Every game from here on out represents for the Tide an opportunity to write their names in the annals of college football’s greatest. If they win out, Alabama will hoist their thirteenth championship flag above Bryant-Denny Stadium, and Nick Saban will be enshrined with his own statue on the Walk of Champions. But at the same time, every game represents an opportunity for the team to end the season as a good team, not a great team.

Either way, though, the nation’s face has turned south once again, and one and all know that the Crimson Tide is back in the land of prominence.

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It wasn’t so long ago–right before the ’08 season kicked off–that Auburn fans were praising theiry  head coach and arguing that he was the best coach in the SEC. They even argued that he was one of the top 5 coaches in the country. Better even than Nick Saban, they said, en masse.

Just look at his record, they cried. He’s averaged ten wins a season over the past five seasons, won one SEC championship, and beaten cross-state rival Alabama six consecutive years.

Oh, how times have changed. Now those same fans are calling for a change. It seems Tommy isn’t quite the coach they thought he was. Either that or they’re as fickle as the weather.

But the fact is that Tuberville is the same coach now as he’s always been. He’s good–not great. Tommy took a look at where his program was, what they’d accomplished, and decided it was time to make a change. Ten wins a year wasn’t good enough. One SEC championship in his ten-year tenure wasn’t good enough. And yes, they beat Alabama six straight years, but it was an Alabama team crippled by NCAA sanctions, suffering through a gloomy era.

Along came Nick Saban and suddenly the focus changed. People weren’t talking about Auburn’s dominance any more, they were talking about the return of the Tide to prominence. Suddenly Alabama had a stable of stud recruits, had in fact whipped Auburn on the recruiting front, and the future was looking less bright on the Plains. And, worse, in Auburn’s greatest era ever, the Golden Age on the Plains, LSU was suddenly the perennial favorite to win the West. Another team constructed by Auburn arch-rival Nick Saban. And now Nick was busy building a beast in Tuscaloosa. Things were coming to a head.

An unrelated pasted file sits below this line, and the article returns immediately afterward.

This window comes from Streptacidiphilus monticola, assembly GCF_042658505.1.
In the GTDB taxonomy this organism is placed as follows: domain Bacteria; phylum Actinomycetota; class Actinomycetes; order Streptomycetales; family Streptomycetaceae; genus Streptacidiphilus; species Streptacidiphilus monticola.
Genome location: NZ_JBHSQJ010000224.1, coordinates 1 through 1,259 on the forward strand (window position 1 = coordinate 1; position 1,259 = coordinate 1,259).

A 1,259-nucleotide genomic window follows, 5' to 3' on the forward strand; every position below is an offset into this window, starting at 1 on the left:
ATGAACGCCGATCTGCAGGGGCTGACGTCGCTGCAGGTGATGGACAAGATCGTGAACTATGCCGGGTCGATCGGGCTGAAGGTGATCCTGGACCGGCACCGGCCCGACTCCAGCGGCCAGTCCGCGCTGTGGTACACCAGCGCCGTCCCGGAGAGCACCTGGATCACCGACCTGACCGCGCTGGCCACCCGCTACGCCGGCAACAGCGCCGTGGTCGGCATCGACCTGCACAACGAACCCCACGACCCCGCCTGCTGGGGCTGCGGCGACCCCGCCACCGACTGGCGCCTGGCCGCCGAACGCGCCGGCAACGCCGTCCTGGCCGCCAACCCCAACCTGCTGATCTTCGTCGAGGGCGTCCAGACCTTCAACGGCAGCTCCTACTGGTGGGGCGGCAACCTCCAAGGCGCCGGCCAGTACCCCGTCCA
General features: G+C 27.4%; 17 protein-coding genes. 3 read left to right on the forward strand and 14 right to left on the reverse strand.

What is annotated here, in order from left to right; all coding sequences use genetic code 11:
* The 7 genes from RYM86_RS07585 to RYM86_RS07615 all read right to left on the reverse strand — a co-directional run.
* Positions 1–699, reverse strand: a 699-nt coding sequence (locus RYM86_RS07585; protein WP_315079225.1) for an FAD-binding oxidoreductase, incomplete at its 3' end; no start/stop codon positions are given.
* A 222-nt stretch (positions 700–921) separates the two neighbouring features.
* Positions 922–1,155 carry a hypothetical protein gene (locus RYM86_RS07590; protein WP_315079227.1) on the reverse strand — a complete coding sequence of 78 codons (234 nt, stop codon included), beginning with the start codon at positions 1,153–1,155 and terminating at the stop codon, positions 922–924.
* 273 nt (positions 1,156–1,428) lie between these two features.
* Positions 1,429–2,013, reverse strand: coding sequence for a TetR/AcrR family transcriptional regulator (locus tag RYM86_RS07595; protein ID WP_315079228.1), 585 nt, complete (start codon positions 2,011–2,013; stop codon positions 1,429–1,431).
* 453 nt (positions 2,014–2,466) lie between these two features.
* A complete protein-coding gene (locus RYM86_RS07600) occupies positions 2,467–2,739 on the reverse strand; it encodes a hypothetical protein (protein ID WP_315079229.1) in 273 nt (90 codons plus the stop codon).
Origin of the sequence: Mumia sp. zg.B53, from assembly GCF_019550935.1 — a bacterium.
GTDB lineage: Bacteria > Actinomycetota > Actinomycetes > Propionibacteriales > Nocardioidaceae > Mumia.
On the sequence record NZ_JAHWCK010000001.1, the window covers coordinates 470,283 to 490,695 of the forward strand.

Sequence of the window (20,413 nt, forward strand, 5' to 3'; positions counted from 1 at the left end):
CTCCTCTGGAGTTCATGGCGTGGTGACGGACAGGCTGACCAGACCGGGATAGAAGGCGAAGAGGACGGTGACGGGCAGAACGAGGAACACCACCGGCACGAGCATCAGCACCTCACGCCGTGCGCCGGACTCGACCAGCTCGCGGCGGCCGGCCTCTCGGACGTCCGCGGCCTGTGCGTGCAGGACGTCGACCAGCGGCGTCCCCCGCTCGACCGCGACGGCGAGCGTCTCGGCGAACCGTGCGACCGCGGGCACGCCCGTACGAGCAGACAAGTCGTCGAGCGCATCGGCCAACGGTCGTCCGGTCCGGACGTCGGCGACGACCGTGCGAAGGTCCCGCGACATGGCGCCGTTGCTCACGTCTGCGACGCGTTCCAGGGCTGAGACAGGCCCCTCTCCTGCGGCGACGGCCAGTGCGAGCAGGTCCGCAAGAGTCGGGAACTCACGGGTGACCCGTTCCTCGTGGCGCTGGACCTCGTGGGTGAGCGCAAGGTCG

So Tuberville opted to make the change, betting in his riverboat gambler style that the spread offense was what they needed to get them over the hump and into contention for the SEC or maybe even the BCS championship. He did it because he wanted to score more points, as he pointed out in this press conference:

If we wanted to win eight, nine games, sometimes maybe win 10, we could have stayed with the two-back offense. But it’s hard to consistently pound and pound the ball. People were ganging up on us with eight, nine, 10 people in the box. Last year I can count on one hand how many big plays we had over 15, 20 yards. It’s tough to win just trying to play smash-mouth. Hopefully this offense is going to help us be able to score from long distance a little more often.

And there’s the dirty truth that, in retrospect, might be the death knell for Tubs. He wasn’t content to be in contention every year. He wanted to stir the pot, change things up, score more points, and…still be in contention every year, but with a different offense.

Enter Tony Franklin, to the ecstasy of the Auburn Nation. They racked up 423 yards in his first game, last year’s Chick-fil-A Bowl, against Clemson, the Auburn of the ACC. But those yards were gained in the hands of a seasoned senior quarterback, a point that Auburn Nation seemed to fail to realize was relevant, until this season, when that same offense was in the hands of JUCO transfer Chris Todd and limp-armed Kodi Burns.

Suddenly, Franklin’s vaunted offense seems frozen in time, unable to complete a pass, and the only success they enjoy comes when they line up in a two tight end, two tailback set, which is so not the spread offense Auburn Nation was promised.

But at this point, Auburn Nation would embrace a return to the days of bruising power football. They’re ready to chuck the “spread eagle,” and Tony Franklin–and maybe even Tommy Tuberville–off the nearest cliff they can find.